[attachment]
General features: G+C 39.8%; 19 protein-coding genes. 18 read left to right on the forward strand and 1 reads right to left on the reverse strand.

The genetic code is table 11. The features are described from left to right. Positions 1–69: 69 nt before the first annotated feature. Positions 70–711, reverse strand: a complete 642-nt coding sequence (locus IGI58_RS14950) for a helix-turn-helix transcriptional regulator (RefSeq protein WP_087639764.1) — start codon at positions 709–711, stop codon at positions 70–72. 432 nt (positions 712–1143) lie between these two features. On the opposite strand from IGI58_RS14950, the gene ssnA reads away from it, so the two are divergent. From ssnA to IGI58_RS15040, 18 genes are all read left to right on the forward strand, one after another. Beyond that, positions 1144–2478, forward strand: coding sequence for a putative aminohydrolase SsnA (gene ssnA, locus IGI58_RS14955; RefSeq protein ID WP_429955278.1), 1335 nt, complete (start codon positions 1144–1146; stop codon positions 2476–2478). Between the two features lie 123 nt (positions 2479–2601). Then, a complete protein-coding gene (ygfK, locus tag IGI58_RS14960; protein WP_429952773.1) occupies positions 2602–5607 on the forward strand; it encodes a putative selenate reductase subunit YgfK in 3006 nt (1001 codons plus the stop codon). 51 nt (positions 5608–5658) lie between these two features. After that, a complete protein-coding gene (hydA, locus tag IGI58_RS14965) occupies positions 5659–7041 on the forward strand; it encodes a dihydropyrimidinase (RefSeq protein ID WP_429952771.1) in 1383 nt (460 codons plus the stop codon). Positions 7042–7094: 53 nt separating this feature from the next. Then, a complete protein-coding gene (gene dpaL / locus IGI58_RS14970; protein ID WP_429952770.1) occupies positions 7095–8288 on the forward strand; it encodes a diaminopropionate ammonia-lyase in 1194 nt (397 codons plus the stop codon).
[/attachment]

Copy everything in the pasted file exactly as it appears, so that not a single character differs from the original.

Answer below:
General features: G+C 39.8%; 19 protein-coding genes. 18 read left to right on the forward strand and 1 reads right to left on the reverse strand.

The genetic code is table 11. The features are described from left to right. Positions 1–69: 69 nt before the first annotated feature. Positions 70–711, reverse strand: a complete 642-nt coding sequence (locus IGI58_RS14950) for a helix-turn-helix transcriptional regulator (RefSeq protein WP_087639764.1) — start codon at positions 709–711, stop codon at positions 70–72. 432 nt (positions 712–1143) lie between these two features. On the opposite strand from IGI58_RS14950, the gene ssnA reads away from it, so the two are divergent. From ssnA to IGI58_RS15040, 18 genes are all read left to right on the forward strand, one after another. Beyond that, positions 1144–2478, forward strand: coding sequence for a putative aminohydrolase SsnA (gene ssnA, locus IGI58_RS14955; RefSeq protein ID WP_429955278.1), 1335 nt, complete (start codon positions 1144–1146; stop codon positions 2476–2478). Between the two features lie 123 nt (positions 2479–2601). Then, a complete protein-coding gene (ygfK, locus tag IGI58_RS14960; protein WP_429952773.1) occupies positions 2602–5607 on the forward strand; it encodes a putative selenate reductase subunit YgfK in 3006 nt (1001 codons plus the stop codon). 51 nt (positions 5608–5658) lie between these two features. After that, a complete protein-coding gene (hydA, locus tag IGI58_RS14965) occupies positions 5659–7041 on the forward strand; it encodes a dihydropyrimidinase (RefSeq protein ID WP_429952771.1) in 1383 nt (460 codons plus the stop codon). Positions 7042–7094: 53 nt separating this feature from the next. Then, a complete protein-coding gene (gene dpaL / locus IGI58_RS14970; protein ID WP_429952770.1) occupies positions 7095–8288 on the forward strand; it encodes a diaminopropionate ammonia-lyase in 1194 nt (397 codons plus the stop codon).